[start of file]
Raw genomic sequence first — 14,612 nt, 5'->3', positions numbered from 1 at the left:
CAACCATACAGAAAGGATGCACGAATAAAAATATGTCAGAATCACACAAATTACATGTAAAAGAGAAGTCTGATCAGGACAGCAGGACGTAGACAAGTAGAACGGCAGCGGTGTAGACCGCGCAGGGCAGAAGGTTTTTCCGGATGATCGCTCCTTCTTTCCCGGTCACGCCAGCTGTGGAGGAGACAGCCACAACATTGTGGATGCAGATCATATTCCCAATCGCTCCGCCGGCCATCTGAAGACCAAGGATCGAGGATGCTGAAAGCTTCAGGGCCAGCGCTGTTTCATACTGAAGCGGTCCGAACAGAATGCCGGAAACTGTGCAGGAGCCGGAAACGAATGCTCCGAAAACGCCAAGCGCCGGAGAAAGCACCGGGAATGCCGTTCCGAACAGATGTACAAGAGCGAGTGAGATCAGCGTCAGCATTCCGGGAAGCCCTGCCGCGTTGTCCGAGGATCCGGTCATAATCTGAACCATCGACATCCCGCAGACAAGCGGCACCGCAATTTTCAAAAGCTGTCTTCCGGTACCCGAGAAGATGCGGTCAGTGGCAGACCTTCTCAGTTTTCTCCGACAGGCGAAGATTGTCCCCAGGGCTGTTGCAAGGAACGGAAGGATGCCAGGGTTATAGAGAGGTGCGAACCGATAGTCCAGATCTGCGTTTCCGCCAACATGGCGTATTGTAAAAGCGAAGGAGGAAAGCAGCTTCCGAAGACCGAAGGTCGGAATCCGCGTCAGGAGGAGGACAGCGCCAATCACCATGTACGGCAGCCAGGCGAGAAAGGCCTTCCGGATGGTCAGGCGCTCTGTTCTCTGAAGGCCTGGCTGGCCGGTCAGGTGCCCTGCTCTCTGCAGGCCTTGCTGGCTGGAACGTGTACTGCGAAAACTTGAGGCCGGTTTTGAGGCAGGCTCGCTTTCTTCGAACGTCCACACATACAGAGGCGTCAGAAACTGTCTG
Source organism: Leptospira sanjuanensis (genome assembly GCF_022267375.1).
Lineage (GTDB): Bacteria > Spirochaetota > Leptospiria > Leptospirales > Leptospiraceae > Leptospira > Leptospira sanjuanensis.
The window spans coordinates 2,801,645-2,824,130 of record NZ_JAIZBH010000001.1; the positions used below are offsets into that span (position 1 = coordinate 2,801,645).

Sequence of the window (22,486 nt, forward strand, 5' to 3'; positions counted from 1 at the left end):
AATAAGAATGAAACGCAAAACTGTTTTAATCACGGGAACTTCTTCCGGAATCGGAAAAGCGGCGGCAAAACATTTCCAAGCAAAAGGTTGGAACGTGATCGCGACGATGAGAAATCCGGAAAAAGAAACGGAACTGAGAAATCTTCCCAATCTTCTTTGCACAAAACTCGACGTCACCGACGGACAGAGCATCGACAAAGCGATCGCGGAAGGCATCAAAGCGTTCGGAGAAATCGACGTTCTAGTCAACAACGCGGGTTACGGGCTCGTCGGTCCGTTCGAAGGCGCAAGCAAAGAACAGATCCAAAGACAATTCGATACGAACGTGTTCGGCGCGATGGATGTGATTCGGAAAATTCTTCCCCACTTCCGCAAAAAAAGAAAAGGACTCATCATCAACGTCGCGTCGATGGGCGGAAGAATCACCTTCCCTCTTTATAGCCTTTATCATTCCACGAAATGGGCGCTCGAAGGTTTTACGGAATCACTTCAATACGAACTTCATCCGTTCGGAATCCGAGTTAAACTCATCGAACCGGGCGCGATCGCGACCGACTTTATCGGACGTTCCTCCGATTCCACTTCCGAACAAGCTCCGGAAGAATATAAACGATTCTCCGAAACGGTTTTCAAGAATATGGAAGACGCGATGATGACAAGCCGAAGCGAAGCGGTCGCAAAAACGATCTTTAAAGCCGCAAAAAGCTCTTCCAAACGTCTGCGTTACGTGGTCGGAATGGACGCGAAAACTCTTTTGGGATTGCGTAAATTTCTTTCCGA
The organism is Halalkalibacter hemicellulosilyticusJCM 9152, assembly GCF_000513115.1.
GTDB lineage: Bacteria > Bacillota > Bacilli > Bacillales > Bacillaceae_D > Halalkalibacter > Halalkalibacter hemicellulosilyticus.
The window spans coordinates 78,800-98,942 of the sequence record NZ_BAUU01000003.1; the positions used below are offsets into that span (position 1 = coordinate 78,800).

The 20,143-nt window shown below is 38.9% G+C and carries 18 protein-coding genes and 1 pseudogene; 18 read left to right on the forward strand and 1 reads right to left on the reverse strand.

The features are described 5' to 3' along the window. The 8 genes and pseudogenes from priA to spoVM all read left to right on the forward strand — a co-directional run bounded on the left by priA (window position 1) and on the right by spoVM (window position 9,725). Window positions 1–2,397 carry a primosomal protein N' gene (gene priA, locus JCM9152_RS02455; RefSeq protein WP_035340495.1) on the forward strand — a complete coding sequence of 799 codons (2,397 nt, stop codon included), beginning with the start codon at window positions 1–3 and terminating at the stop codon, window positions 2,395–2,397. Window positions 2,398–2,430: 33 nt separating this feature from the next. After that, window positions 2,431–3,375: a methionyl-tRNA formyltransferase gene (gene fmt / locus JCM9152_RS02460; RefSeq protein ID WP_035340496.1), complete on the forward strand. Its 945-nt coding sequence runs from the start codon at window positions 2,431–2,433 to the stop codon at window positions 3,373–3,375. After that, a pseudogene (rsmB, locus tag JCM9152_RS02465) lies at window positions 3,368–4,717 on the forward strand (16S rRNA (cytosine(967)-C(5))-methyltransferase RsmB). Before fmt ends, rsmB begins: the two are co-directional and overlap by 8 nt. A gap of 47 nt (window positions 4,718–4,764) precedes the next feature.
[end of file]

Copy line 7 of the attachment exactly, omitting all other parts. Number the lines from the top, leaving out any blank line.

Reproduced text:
AATAAGAATGAAACGCAAAACTGTTTTAATCACGGGAACTTCTTCCGGAATCGGAAAAGCGGCGGCAAAACATTTCCAAGCAAAAGGTTGGAACGTGATCGCGACGATGAGAAATCCGGAAAAAGAAACGGAACTGAGAAATCTTCCCAATCTTCTTTGCACAAAACTCGACGTCACCGACGGACAGAGCATCGACAAAGCGATCGCGGAAGGCATCAAAGCGTTCGGAGAAATCGACGTTCTAGTCAACAACGCGGGTTACGGGCTCGTCGGTCCGTTCGAAGGCGCAAGCAAAGAACAGATCCAAAGACAATTCGATACGAACGTGTTCGGCGCGATGGATGTGATTCGGAAAATTCTTCCCCACTTCCGCAAAAAAAGAAAAGGACTCATCATCAACGTCGCGTCGATGGGCGGAAGAATCACCTTCCCTCTTTATAGCCTTTATCATTCCACGAAATGGGCGCTCGAAGGTTTTACGGAATCACTTCAATACGAACTTCATCCGTTCGGAATCCGAGTTAAACTCATCGAACCGGGCGCGATCGCGACCGACTTTATCGGACGTTCCTCCGATTCCACTTCCGAACAAGCTCCGGAAGAATATAAACGATTCTCCGAAACGGTTTTCAAGAATATGGAAGACGCGATGATGACAAGCCGAAGCGAAGCGGTCGCAAAAACGATCTTTAAAGCCGCAAAAAGCTCTTCCAAACGTCTGCGTTACGTGGTCGGAATGGACGCGAAAACTCTTTTGGGATTGCGTAAATTTCTTTCCGA